A clutch hitter is a baseball player with a knack for coming up with a hit in high pressure circumstances, or in the clutch, sometimes a home run, often coming with two outs, although it can be any hit or play with a significant impact late in a game. However, a clutch hit could come as early as the first inning. Being known as a clutch hitter is a position of high honor and responsibility, as the clutch hitter is recognized as the "go-to guy" for the team. His exploits in pressure situations are celebrated by both fans and players alike and can become a factor in contract negotiations.

American League Baseball league, part of Major League Baseball

The American League of Professional Baseball Clubs, or simply the American League (AL), is one of two leagues that make up Major League Baseball (MLB) in the United States and Canada. It developed from the Western League, a minor league based in the Great Lakes states, which eventually aspired to major league status. It is sometimes called the Junior Circuit because it claimed Major League status for the 1901 season, 25 years after the formation of the National League.

In baseball, an assist is a defensive statistic, baseball being one of the few sports in which the defensive team controls the ball. An assist is credited to every defensive player who fields or touches the ball prior to the recording of a putout, even if the contact was unintentional. For example, if a ball strikes a player's leg and bounces off him to another fielder, who tags the baserunner, the first player is credited with an assist. A fielder can receive a maximum of one assist per out recorded. An assist is also credited if a putout would have occurred, had another fielder not committed an error. For example, a shortstop might field a ground ball cleanly, but the first baseman might drop his throw. In this case, an error would be charged to the first baseman, and the shortstop would be credited with an assist.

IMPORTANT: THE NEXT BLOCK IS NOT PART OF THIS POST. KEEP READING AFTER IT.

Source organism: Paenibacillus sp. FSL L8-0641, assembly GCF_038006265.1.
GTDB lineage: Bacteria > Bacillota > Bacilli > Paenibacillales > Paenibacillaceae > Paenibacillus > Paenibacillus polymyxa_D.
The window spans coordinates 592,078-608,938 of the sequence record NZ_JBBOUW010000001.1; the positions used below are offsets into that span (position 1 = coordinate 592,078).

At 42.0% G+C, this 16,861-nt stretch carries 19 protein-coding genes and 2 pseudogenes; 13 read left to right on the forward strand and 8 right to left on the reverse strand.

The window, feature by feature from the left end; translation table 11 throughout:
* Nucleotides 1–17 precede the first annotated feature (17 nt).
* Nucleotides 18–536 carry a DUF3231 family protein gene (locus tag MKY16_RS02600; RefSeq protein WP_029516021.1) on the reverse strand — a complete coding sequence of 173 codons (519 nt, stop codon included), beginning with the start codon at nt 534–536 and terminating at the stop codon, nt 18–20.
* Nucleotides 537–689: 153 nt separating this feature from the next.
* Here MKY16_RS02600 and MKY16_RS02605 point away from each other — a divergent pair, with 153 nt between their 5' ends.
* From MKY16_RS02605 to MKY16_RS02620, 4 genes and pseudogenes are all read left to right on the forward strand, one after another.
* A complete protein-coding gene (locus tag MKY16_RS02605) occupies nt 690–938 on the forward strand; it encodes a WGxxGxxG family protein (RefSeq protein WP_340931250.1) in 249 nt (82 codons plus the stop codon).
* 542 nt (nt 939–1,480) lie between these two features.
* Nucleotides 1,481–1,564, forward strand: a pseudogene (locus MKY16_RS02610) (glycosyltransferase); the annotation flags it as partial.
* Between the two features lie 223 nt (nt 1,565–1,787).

Philley reached the majors in 1941 with the Chicago White Sox. He spent four years in military service during World War II, rejoining the White Sox in 1946 and playing 17 games for them that year. [3] Philley was with the White Sox for five-and-a-half years before moving to the Philadelphia Athletics early in the 1951 season. [1] After playing for Philadelphia in the 1951 through 1953 seasons, he next played for the Cleveland Indians in 1954. He was acquired by the Baltimore Orioles during the 1955 season and finished the year with a .299 batting average, leading the Orioles in batting. [1] Later in his long career, Philley played for the Detroit Tigers, Philadelphia Phillies, San Francisco Giants, and Boston Red Sox, including second stints with Chicago and Baltimore. His most productive season came in 1953 with the Athletics, when he posted career-high numbers in batting average (.303), hits (188), doubles (30), and games played (157). [1] From 1947 to 1953, he averaged 27 doubles per season, and in 1950 with Chicago hit 14 home runs with 80 runs batted in, also career highs. While in Cleveland, he appeared in the 1954 World Series.